He was the victim of Jimmie Johnson’s spin during the first qualifying race, but as far as I’m concerned, Almirola’s misfortune Thursday just makes him a no-brainer play Sunday. He’ll start 37th, but he has four straight Top 10s at plate tracks and owns a Daytona win. Almirola offers tons of potential for a great price.
GPP Difference Makers
Chase Elliott ($10,200)
I won’t even consider most drivers starting up front, but Elliott is on the short list of guys I’d make an exception for this weekend. He clearly has one of the strongest cars, leading 17 laps in the Clash and winning his qualifying race. It’s also easy to forget that he was battling for the lead in last year’s Daytona 500 in the closing laps. It’s a risky play for sure, but if Elliott ends up leading the most laps and winning the race, the risk will be well worth it. I’ll have him in at least one of my lineups.
Joey Logano ($9,600)
The other driver starting in the Top 10 that I’ll probably have some exposure to is Logano. He has three plate wins under his belt, and he has six finishes of sixth or better in the last 10 plate races, leading double-digit laps in four of the last five. He’s also been strong throughout Speedweeks, finishing second in the Clash and in his qualifying race. Team Penske has looked strong as a whole, and it wouldn’t surprise me if Logano ends up leading the most laps and winning the race Sunday.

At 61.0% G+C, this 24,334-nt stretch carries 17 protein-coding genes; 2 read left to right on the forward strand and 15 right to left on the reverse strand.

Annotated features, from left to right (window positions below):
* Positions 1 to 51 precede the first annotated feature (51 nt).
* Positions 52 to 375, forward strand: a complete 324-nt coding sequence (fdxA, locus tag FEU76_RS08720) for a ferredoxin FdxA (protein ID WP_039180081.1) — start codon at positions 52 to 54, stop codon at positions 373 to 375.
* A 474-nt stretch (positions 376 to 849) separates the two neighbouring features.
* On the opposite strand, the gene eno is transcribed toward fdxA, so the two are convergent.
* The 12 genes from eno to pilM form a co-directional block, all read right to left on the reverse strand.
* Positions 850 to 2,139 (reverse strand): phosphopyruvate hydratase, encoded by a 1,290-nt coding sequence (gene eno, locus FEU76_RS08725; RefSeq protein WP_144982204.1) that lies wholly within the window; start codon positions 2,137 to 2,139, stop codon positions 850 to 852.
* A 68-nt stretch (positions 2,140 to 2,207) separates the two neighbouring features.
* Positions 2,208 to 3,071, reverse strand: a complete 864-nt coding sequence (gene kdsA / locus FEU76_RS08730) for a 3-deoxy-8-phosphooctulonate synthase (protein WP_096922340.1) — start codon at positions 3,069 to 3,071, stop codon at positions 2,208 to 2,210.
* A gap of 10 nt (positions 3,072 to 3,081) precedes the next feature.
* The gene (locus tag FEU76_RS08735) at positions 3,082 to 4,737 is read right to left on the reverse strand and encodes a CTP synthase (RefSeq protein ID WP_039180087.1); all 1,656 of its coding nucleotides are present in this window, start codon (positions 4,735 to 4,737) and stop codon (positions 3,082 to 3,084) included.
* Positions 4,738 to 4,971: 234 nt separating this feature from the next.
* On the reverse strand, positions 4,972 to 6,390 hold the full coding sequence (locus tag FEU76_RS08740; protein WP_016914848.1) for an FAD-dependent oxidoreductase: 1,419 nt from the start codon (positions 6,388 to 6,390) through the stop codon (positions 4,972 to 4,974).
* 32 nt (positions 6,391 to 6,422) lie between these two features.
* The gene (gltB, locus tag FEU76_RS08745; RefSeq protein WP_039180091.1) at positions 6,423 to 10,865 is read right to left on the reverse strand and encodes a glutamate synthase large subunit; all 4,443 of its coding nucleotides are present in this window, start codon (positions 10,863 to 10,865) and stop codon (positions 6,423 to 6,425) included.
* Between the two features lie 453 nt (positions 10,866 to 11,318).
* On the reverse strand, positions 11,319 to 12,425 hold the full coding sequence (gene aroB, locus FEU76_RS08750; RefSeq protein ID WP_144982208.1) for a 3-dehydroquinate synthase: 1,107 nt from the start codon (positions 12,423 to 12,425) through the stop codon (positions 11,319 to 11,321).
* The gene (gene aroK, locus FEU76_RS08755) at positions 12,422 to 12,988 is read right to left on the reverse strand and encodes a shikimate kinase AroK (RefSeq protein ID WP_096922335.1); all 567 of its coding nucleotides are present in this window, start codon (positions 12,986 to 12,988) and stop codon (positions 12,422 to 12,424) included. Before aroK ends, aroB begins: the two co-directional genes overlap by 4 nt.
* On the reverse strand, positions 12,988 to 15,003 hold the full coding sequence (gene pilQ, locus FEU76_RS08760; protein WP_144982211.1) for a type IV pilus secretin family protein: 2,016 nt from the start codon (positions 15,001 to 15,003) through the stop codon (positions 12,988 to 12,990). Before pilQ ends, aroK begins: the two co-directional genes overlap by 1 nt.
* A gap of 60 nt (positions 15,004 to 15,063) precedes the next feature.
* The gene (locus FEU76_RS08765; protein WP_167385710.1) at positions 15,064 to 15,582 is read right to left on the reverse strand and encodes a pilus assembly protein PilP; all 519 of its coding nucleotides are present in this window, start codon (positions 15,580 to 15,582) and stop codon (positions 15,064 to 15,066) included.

Jamie McMurray ($8,000)
If you are looking to go against the grain with a pick or two but don’t want to risk using drivers starting in the Top 10, McMurray is an interesting alternative. He starts 19th, and the mid-pack starting spot could help him fly under the radar a bit while still giving him some upside in the differential category. McMurray is also a four-time winner at plate tracks, so he always has a chance to make some serious noise at Daytona.
William Byron ($7,300)
The rookie’s introduction to plate racing at the Cup level didn’t go well, and Byron ended up spinning in his qualifying race after Ricky Stenhouse Jr. got him aero loose. His lack of experience is still a red flag, but his 33rd-place starting spot screams out potential. If Byron has elite equipment, and if he makes it to the finish, he has a chance to be one of the biggest movers at top scorers at DraftKings this weekend. You at least have to have him a in a couple of lineups.
Kasey Kahne ($6,500)
Kahne isn’t going on the Mt. Rushmore of plate racers any time soon, but he is in the middle of a hot streak, logging three Top 10s in the four races last year while posting a 9.5 average finish. More importantly, he starts outside the Top 25, so he’s in line for a big point total if he ends any where near the front.
Matt DiBenedetto ($5,400)
His 36th-place starting spot gives him plenty of room to bolster his score through place differential, and DiBenedetto showed last year that he is capable of delivering decent results at plate tracks. He finished 18th or better in three of the four plate races, scoring a Top 10 in the Daytona 500. If you are looking for cap relief, DiBenedetto is a low-risk, high-upside play.
David Gilliland ($5,100)
It’s been over a year since Gilliland has been in a Cup race, but he been a serviceable restrictor-plate driver in his career. He finished in the Top 20 in two of his last three starts at Daytona and in two of his last three starts at Talladega. He also got some seat time in the Truck Series race at Daytona Friday night, spending a decent amount of time leading the pack. Gilliland starts 39th, so he has nothing but upside through place differential. He may choose to stay out of trouble early and end up grabbing a mid-pack finish to post a solid score for a bargain price.